Sony laptop among first to combine Intel and Nvidia graphics

An upcoming Sony notebook will be one of the first to switch between Intel and Nvidia graphics.

Intel or Nvida? You decide. An upcoming Sony notebook will be one of the first to have the capability to switch between Intel Centrino 2 and Nvidia graphics.

Sony Z series
Sony Z series Sony

Intel's new Centrino 2 technology features what the chipmaker calls "switchable graphics" to save power. When the laptop is plugged in, it uses the higher-performance--and more power-hungry--Nvidia or AMD-ATI graphics. On battery, the system runs on Intel's 4500 series integrated graphics, which uses less power.

Sony lists the graphics system as "Hybrid Graphics" with a "Dedicated Hybrid GPU Switch" based on the Nvidia 9300M GS graphics chip and Intel 4500MHD integrated graphics silicon. What makes this unique is that the switch can be done on the fly.

The 13-inch Sony Vaio Z570, due later this summer in retail, will use an Intel P9500 (2.53GHz) processor that has a power envelope of only 25 watts compared with the 35 watts for mainstream Intel mobile processors on the market today. Other P series low-power Centrino 2 processors include the P8400 and P8600. These will both be offered in Hewlett-Packard's EliteBook 6930p, for example.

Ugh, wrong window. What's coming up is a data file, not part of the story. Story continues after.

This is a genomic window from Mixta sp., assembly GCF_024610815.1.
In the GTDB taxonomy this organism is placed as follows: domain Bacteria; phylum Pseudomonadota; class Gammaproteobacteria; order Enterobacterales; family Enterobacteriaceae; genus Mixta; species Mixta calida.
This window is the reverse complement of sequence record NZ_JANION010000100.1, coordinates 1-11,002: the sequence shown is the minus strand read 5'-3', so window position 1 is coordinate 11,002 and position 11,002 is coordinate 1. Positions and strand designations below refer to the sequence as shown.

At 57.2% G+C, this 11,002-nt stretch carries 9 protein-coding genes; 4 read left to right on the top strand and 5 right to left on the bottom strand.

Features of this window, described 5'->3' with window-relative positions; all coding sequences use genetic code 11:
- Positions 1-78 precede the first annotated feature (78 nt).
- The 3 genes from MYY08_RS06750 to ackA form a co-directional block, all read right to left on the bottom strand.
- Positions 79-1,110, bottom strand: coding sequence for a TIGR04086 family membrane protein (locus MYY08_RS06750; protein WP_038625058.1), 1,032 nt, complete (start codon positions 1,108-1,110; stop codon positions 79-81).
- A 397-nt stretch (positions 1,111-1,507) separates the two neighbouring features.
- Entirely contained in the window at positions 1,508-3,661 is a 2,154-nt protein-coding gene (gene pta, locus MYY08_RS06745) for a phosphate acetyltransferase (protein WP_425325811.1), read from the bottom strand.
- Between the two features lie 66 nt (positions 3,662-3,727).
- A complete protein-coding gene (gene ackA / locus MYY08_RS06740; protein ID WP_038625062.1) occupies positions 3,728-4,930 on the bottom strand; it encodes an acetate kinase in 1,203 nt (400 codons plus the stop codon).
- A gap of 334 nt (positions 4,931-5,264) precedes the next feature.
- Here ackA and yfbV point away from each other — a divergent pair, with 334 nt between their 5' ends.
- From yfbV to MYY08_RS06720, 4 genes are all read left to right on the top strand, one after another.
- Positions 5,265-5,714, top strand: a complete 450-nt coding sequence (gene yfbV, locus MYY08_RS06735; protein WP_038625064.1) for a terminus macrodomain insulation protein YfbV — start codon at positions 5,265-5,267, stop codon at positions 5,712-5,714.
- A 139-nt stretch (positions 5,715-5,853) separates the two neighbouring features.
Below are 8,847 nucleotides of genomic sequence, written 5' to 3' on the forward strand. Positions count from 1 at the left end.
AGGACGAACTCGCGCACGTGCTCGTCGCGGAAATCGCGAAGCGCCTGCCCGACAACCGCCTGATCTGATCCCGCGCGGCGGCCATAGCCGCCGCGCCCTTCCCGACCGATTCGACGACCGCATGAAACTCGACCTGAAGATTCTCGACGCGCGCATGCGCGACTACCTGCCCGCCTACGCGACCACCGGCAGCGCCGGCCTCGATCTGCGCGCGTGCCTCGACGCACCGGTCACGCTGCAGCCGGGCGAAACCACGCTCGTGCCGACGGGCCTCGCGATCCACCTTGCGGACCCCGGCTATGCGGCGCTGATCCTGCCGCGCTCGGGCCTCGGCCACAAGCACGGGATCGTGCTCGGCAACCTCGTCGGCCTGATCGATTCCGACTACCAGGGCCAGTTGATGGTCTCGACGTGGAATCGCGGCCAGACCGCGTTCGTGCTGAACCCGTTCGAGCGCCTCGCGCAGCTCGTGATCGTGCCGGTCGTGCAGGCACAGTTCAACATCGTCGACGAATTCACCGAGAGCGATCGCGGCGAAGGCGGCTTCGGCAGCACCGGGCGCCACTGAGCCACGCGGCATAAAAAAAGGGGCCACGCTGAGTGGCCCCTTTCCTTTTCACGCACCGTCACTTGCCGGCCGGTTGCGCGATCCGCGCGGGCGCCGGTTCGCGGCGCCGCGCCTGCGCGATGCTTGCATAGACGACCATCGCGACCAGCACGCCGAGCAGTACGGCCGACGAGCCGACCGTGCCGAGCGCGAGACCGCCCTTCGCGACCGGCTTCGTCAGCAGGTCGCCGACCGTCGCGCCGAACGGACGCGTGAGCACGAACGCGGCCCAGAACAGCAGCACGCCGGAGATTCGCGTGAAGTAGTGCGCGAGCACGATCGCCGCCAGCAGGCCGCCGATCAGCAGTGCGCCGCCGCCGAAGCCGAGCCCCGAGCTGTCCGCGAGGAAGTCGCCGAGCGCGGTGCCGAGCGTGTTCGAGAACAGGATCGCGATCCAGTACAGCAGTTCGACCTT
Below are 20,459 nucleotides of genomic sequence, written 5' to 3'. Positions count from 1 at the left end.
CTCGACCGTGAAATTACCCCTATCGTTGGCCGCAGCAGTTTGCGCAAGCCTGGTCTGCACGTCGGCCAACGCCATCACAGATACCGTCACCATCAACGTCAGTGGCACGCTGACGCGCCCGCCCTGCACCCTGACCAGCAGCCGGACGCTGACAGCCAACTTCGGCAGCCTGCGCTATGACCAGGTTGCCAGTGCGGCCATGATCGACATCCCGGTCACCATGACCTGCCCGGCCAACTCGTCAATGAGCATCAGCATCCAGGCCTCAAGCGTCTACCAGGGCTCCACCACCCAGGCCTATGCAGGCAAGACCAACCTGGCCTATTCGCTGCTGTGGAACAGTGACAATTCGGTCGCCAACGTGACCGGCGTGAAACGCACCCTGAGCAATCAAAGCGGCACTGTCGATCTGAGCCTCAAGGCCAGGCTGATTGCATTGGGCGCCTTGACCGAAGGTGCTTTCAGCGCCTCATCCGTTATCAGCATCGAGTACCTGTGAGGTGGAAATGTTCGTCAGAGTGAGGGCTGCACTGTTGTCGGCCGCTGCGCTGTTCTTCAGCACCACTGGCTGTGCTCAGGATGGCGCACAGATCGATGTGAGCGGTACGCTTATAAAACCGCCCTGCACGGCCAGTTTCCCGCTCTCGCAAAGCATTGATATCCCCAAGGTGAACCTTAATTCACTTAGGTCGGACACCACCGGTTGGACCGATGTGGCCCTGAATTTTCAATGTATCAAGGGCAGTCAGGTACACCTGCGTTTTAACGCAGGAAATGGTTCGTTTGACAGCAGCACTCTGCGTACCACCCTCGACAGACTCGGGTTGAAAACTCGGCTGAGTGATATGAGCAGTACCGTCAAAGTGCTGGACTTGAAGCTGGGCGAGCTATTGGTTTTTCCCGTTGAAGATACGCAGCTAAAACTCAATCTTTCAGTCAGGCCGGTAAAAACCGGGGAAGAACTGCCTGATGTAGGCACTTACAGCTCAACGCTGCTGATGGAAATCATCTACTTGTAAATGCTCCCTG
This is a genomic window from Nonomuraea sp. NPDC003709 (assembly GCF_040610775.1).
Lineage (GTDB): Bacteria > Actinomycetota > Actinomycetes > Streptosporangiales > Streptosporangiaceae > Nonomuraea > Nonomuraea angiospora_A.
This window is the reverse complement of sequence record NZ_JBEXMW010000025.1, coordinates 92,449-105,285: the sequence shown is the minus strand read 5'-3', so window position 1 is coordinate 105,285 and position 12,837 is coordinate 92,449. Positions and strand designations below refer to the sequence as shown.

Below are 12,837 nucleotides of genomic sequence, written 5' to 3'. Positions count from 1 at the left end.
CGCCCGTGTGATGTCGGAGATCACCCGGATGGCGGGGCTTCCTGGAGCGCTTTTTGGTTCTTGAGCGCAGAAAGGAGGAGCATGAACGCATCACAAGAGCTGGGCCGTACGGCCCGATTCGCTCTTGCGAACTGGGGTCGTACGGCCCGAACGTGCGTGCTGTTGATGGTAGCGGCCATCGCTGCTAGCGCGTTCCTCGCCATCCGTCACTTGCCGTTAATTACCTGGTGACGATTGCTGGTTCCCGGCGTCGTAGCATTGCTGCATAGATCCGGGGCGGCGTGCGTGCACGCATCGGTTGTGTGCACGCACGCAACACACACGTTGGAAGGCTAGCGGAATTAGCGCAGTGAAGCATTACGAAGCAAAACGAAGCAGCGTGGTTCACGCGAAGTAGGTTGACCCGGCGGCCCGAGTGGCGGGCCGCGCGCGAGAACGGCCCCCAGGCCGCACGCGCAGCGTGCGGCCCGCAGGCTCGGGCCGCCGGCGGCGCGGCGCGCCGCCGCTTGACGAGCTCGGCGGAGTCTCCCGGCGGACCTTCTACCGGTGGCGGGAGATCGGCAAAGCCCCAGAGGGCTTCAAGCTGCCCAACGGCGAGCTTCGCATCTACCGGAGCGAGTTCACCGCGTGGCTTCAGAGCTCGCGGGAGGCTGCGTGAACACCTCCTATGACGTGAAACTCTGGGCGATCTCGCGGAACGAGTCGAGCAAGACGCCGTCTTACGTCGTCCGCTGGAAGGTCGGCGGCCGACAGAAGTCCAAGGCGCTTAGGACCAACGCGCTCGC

The Z570 also comes with 3GB of DDR3 memory, a 13.1-inch (1366 x 768) screen, a 320GB hard disk drive, an optical drive, built-in mobile broadband high-speed EVDO WAN, and 802.11a/b/g/n wireless.

The Z570 weighs 3.3 pounds--putting it into ultra-light notebook territory--and is between 1.0 and 1.3 inches thick.

One reseller also lists a Vaio Z591 that has similar specifications but adds 4GB of memory and a "BluRay Combo DVD±RW Optical Drive."

Though pricing may ultimately change, a reseller lists the Z570 at $2,249 and the Z591 at $3,399.

About the author

Brooke Crothers writes about mobile computer systems, including laptops, tablets, smartphones: how they define the computing experience and the hardware that makes them tick. He has served as an editor at large at CNET News and a contributing reporter to The New York Times' Bits and Technology sections. His interest in things small began when living in Tokyo in a very small apartment for a very long time.


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